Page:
holding the forward end in its adjusted position,
as more fully described in the following speci?ca
tion and illustrated in the accompanying‘draw
ing, in which
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.
26'!‘
Figure 1 isf'a vertical section taken through
the transverse foot'lift mounted in a shoe,
Figure 2 is a plan View of the transverse lift
mounted in position, with part of the upperv of
the shoe broken away,
252
Figure 3 is a transverse section taken on the
line 3—3' of Figure Land 2 ~
'
‘
Figure-4 is a fragmentary section taken on the
line 4-4 of Figure 2.
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'
Referring more‘ particularly to the'drawing, A 30these are unsatisfactory for the reason that no is a-shoe having'mounted therein a transverse‘
two people’s feet are alike so that a support‘ foot lift-B. The shoe A is of the usual construc
which would suit one person would not suit an
other. Adjustable arch supports have been pro
35v duced but these were not entirely satisfactory for
several reasons. First of all they gave support
to the arch only which, while it alleviated the
discomfort to a certain extent, were not entirely
successful because the trouble was not caused by
4 the fall of the arch alone but by the displacement
of other bones of the foot as well. Secondly,
in order to obtain the adjustment, they were so
mounted in the shoe that after short use they
became loose'and teetered from side to side re
45 sulting in further discomfort. Thirdly, they
weakened the sole of the shoe lying under the
support.
Lastly, in certain adjustable arch supports, in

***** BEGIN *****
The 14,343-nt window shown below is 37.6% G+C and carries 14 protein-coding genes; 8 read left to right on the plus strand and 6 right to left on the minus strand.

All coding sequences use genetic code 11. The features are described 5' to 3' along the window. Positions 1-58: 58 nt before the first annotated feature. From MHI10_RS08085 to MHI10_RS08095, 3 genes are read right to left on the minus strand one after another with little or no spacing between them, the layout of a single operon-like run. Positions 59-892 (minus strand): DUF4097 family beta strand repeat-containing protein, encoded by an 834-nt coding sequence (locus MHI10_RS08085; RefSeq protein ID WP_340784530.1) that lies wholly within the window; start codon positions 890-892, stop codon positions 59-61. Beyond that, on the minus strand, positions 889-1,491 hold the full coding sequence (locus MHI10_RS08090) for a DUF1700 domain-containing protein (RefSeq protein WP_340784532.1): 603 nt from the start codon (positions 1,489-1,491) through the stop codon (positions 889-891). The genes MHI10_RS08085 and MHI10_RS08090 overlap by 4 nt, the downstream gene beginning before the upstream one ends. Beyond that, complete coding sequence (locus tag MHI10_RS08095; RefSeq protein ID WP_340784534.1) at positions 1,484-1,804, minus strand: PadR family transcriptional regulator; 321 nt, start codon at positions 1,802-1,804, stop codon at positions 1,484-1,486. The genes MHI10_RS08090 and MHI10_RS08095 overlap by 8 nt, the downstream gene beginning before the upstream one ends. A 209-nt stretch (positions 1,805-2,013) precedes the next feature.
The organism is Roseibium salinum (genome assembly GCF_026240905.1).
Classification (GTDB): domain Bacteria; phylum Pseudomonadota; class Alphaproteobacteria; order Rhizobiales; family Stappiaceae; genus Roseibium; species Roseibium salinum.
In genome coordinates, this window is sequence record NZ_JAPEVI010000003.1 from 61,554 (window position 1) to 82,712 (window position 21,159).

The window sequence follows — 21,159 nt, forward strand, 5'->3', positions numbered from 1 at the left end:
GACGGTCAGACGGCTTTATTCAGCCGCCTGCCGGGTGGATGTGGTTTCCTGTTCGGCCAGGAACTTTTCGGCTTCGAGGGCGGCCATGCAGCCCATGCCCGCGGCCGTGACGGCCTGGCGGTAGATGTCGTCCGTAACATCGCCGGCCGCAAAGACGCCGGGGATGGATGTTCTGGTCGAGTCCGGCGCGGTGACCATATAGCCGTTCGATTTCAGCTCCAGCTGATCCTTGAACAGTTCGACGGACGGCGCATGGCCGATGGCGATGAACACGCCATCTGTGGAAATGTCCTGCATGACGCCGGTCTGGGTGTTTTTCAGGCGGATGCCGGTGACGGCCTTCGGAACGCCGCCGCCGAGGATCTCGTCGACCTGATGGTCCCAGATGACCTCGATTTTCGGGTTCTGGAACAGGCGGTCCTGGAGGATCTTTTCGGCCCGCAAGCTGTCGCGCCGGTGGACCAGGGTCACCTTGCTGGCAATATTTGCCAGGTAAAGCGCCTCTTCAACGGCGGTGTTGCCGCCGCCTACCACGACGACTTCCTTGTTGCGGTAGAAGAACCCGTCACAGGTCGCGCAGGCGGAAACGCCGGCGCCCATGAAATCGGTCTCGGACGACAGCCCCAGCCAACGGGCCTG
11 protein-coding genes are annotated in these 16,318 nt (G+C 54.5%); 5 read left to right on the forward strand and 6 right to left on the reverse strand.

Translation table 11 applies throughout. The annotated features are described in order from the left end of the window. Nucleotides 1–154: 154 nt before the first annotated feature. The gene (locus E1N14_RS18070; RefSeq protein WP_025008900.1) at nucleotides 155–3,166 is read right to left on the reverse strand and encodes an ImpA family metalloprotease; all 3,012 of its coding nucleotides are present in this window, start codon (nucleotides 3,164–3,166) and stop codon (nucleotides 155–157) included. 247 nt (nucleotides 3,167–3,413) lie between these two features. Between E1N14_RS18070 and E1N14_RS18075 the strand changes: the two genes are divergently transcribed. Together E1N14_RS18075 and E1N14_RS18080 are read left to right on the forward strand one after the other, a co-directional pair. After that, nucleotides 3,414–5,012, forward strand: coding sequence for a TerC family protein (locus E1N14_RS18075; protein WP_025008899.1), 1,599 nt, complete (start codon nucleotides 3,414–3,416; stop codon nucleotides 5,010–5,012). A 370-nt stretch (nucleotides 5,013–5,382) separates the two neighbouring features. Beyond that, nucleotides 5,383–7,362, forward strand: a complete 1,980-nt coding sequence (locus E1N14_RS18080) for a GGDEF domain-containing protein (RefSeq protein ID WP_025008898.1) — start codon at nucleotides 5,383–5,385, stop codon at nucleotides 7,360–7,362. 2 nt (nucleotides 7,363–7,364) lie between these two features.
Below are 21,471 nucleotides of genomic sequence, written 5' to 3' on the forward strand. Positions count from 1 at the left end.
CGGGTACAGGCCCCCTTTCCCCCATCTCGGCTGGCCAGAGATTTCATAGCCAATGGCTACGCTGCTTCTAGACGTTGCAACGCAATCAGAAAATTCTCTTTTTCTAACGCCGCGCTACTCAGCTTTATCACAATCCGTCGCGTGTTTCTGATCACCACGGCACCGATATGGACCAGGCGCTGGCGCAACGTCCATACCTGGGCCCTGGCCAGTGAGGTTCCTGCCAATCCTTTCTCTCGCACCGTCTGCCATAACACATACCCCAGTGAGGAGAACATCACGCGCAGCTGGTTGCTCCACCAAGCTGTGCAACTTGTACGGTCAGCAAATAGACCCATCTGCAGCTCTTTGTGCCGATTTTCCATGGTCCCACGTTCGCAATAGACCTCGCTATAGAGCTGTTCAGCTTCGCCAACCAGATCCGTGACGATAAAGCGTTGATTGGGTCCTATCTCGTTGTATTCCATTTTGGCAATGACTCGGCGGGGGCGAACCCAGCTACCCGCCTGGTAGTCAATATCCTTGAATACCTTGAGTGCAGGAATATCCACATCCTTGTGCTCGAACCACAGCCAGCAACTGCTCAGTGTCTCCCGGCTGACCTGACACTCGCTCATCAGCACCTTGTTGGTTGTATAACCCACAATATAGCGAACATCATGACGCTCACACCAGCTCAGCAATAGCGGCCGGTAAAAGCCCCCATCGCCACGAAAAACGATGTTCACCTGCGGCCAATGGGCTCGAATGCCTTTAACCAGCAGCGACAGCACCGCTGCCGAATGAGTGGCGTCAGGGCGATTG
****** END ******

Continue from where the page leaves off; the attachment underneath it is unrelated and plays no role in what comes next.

order to'obtain adjustability, the forward end of
50 the support is free and is held down only by a
light insole. It is quite obvious that these sup
tion having an outsole I0, heel . I I, insole I2, sock
lining I3 and upper I4.
A metal shank I5 having strengthening ribs I6, 35*»
is inserted between the sole I0 and the insole I2
either of which, if necessary, may be cut out to
receive said shank. "The transverse foot lift B
comprises a resilient plate I‘! shaped to ?t snug
ly within the shoe over the insole. I2. The plate 40“
I‘! is provided with a raised portionVIB adapted.
to lie beneath and ?t into the arch of the foot.
This raised‘, portion I8 extends rearwardly be
yond the arch into the heel section of the plate,
as at I9. The forward end of the plate I‘! is 45:
relatively wide and terminates short of the main
bending point. of the sole of the shoe which ex
tends substantially along the line 20. This for
ward end of the plate I'Iis cut at 2| and 22 to
form a tongue 23 which is' bent downwardly at 50"
ports would continuously press upwardly against
24 and then horizontally at 25. This cutting of
the plate forms a'pairof shoulders 26 and 21,
the ball of the foot causing a certain amount of